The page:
The Knight of Pentacles focuses his attention toward a specific goal. This is not to say that he has only one goal. In our everyday world, we have multiple things on our plates. We have homes to clean and maintain, we have work to do, and we have to get dinner on the table. We have to think about our health. We have to consider our finances. We have to get the car’s oil changed. And that’s not nearly all of it. We could have at least one goal in every major area of life. The tarot, as a living book (thank you Rachael Pollock) evolves with us. The Knight of Pentacles shows us by example to keep an eye on our goals while we do our work.
The Knight of Pentacles takes measurable steps toward his goal. This is immeasurably important, pun intended. Progress is only made by taking steps in the right direction. This kind of logic is easy to overlook. Getting to California via Spain is possible, but wouldn’t it be better to hop in a car heading west, or better yet, book a flight directly there? It’s the same with any goal. Making a decision, and then a plan to lose weight is fine, but then sitting on the couch instead of taking the first step is counterintuitive. We can only get to our goal by following the plan or steps that take us to our goal. Keeping track of these steps as we do them is the best way to keep from being discouraged while pursuing a goal, especially if the goal will take some time to achieve. Remember, the Knight of Pentacles does not shy away from work.
The Knight of Pentacles represents certain, though perhaps slow and steady progress. Perseverance is one of his watchwords. He takes responsibility for his actions and his use of time. He stays busy, but he must always check in on himself to ensure that the work he is doing is diligent and not merely busy work that takes him nowhere. As Jim Rohn said, it’s easy to busy and only making figure eights. In this, he is ever practical in the way he applies himself. Because he is in it for the long haul, he must ensure that each action counts.
People who embody the Knight of Pentacles come from all walks of life. They dedicate themselves to a future goal, and try to ensure that every job they do in the meanwhile, no matter how small, takes them in the direction of that goal. This type of person may have several goals, usually one dedicated in each are of his life, be it home, financial, career, health, etc. This does not mean that every goal will get hit at the same time. Sometimes one goal may take many years to come to fruition.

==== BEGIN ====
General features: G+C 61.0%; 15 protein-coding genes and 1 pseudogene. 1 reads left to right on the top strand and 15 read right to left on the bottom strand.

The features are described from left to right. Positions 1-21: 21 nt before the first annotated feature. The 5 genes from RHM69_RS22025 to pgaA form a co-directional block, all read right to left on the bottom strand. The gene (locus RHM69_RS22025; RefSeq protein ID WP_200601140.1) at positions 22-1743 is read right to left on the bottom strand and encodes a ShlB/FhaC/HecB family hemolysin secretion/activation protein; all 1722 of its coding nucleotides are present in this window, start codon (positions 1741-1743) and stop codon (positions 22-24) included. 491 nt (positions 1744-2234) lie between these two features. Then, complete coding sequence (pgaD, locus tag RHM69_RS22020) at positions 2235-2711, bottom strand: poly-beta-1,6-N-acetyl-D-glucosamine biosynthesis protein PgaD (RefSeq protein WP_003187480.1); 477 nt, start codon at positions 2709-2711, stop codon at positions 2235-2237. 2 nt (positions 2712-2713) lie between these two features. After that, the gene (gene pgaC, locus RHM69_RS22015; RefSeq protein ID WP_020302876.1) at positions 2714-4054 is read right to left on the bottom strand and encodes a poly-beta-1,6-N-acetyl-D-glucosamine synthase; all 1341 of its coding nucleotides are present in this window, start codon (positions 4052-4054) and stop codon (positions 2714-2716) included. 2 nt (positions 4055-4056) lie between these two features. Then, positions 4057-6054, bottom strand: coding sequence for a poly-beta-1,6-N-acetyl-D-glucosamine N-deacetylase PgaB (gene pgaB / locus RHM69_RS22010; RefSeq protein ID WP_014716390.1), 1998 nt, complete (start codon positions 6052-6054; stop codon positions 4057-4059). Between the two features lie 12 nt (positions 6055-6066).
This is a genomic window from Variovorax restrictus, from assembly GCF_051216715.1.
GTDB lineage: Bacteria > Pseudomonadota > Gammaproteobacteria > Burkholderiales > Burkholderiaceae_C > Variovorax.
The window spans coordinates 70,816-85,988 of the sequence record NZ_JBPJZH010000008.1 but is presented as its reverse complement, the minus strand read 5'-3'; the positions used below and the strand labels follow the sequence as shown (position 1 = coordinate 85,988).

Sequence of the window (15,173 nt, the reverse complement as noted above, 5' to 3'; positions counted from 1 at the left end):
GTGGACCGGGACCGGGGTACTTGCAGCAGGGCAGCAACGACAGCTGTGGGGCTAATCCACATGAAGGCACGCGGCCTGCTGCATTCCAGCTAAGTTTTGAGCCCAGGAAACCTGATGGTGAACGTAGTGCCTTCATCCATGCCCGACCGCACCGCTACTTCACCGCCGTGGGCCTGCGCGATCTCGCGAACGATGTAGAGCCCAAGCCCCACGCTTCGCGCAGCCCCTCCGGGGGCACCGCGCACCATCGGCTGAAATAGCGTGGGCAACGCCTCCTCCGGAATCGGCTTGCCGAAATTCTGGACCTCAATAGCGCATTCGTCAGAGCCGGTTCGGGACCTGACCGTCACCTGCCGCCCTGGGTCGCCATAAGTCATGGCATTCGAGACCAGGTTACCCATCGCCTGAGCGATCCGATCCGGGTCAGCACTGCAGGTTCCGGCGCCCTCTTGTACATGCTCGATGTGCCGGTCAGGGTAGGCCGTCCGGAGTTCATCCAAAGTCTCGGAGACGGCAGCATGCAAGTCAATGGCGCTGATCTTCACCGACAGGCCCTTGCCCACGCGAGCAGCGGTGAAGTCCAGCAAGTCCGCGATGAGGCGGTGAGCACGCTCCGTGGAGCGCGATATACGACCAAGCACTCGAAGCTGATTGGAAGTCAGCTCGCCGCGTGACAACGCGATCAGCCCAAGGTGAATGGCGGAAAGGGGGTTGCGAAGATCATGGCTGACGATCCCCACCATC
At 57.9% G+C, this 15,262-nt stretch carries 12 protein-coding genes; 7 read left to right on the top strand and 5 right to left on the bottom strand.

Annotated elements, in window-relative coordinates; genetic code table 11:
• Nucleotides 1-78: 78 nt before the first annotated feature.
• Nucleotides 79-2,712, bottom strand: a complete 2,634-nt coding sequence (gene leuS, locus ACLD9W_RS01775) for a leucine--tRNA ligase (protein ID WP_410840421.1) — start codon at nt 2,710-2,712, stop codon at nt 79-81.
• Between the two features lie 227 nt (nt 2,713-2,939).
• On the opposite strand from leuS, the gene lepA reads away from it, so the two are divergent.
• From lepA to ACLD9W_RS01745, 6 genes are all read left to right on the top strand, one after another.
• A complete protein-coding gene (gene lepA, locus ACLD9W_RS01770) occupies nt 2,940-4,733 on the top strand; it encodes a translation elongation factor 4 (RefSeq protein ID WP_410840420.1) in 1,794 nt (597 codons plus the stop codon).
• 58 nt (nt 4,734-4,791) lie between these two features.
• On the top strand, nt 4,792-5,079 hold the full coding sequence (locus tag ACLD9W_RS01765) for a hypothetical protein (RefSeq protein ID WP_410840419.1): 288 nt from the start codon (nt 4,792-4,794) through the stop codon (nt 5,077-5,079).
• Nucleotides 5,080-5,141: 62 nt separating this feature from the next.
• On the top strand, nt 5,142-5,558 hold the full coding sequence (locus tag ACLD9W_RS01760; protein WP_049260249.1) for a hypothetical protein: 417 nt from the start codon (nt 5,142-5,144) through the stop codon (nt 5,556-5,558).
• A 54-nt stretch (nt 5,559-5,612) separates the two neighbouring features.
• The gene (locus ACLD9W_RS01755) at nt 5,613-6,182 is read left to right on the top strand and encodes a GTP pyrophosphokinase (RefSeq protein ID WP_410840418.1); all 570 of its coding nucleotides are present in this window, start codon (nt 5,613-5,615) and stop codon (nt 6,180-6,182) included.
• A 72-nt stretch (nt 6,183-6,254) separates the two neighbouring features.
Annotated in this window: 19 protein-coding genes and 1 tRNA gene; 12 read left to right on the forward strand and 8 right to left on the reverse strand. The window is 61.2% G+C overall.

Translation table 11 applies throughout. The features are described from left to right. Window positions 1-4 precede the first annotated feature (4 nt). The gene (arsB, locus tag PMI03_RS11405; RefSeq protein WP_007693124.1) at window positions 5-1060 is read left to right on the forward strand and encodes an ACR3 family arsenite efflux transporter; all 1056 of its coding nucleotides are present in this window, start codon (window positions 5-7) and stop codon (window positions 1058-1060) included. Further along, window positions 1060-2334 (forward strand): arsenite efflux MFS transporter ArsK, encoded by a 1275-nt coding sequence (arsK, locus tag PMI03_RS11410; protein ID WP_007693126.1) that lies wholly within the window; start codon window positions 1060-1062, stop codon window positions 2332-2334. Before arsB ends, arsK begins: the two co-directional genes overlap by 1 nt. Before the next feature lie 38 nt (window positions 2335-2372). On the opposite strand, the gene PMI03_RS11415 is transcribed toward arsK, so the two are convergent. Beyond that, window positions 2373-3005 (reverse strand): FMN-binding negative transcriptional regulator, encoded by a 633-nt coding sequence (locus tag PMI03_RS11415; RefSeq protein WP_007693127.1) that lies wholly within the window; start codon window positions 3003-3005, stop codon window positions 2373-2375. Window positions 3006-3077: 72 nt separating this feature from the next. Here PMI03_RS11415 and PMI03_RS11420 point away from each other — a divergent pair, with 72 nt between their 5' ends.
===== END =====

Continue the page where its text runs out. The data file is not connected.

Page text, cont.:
The person represented by the Knight of Pentacles is a hard worker who, despite difficulties, looks ahead. He is in the farmer who sees the harvest while sowing the seed in springtime. He is the CEO who sees the fifty new markets opening up, while building the first one. He walks beside the parents who work day and night to make sure their children get a college education. The Knight of Pentacles understands this dedication, and keeps working no matter how long it might take, even if he knows that the goal may not be reached in his lifetime. We can all think of at least one person who worked and fought for a goal that was not reached until after they died.
All Knights face hardships. There is always a dragon to be slain, but sometimes the worst dangers are found within. One of the dangers facing the Knight of Pentacles is perfectionism. Perfectionism is a false idea that satisfaction cannot be gained unless everything, even the smallest thing, is just right. Under the guise of being a perfectionist, the Knight can fall victim to becoming lost in the details, usually the smallest and most unimportant details. When this happens, he loses sight of his goal as he tries to make details unnecessarily fall in line with an unrealistic ideal.
Another risk to the Knight of Pentacles is taking on too much. The Knight is a worker, to be sure. He wouldn’t be in the fields holding a threshing tool if he weren’t, but no one works alone, and even knights don’t usually make their own armor. If the Knight cannot, or will not delegate the portions of the task that he cannot do well, he can get stuck in stubbornly trying to make do with less than adequate tools or procedures, or he can be stuck trying to do something that a more skilled person could do better. All this, also, takes his sights off his ultimate goal.
Another enemy of the Knight of Pentacles is procrastination. Having a goal is great, but never getting started, or starting and not finishing, will prevent any form of accomplishment. This is akin to fruit withering on the tree, or in our case, a goal dying inside us. This is one of the points in the decision making process where we find the difference between a goal and a wish. A goal inspires action. A wish does not. A wish is a dream without any ties to reality. A goal is a dream with actionable steps toward its reality. Procrastination will turn a goal into a dream that dies before it even gets started.
All of these dangers involve the Knight of Pentacles losing sight of his goal and becoming mired in the present. It’s easy to get lost hammering away at a nail and lose sight of the house that is being built. He must instead do his best, let others help him along, and get on with the business and details that help him succeed, and keep at it.
The Knight of Pentacles appears to be still or slow moving but every action counts as he makes his way toward his goal. Like the tortoise and the hair, he may only plod along at 1000 yards in a day, but that gets him farther than one who runs 750 yards in an hour and then stops to sleep the rest of the day. Ultimately, the Knight of Pentacles wins.
In summary, the Knight of Pentacles represents goal making, forward thinking, looking ahead, making plans, taking measurable steps, working steadily in support of a goal, being patient, being dedicated, keeping your eyes on the prize. The Knight of Pentacles must be wary of losing sight of his ultimate goal, getting lost in the details, getting mired in the present, taking on too much, the fear of delegation, perfectionism, and procrastination.
* I have used the masculine pronoun in this essay because all of the Knights of Pentacles I reviewed were male. I have done this for simplicity, and not to exclude. In any of the essays where even one of the characters are female (three of the Knights from Barbara Moore's Steampunk Tarot are women) , I will use the female pronoun.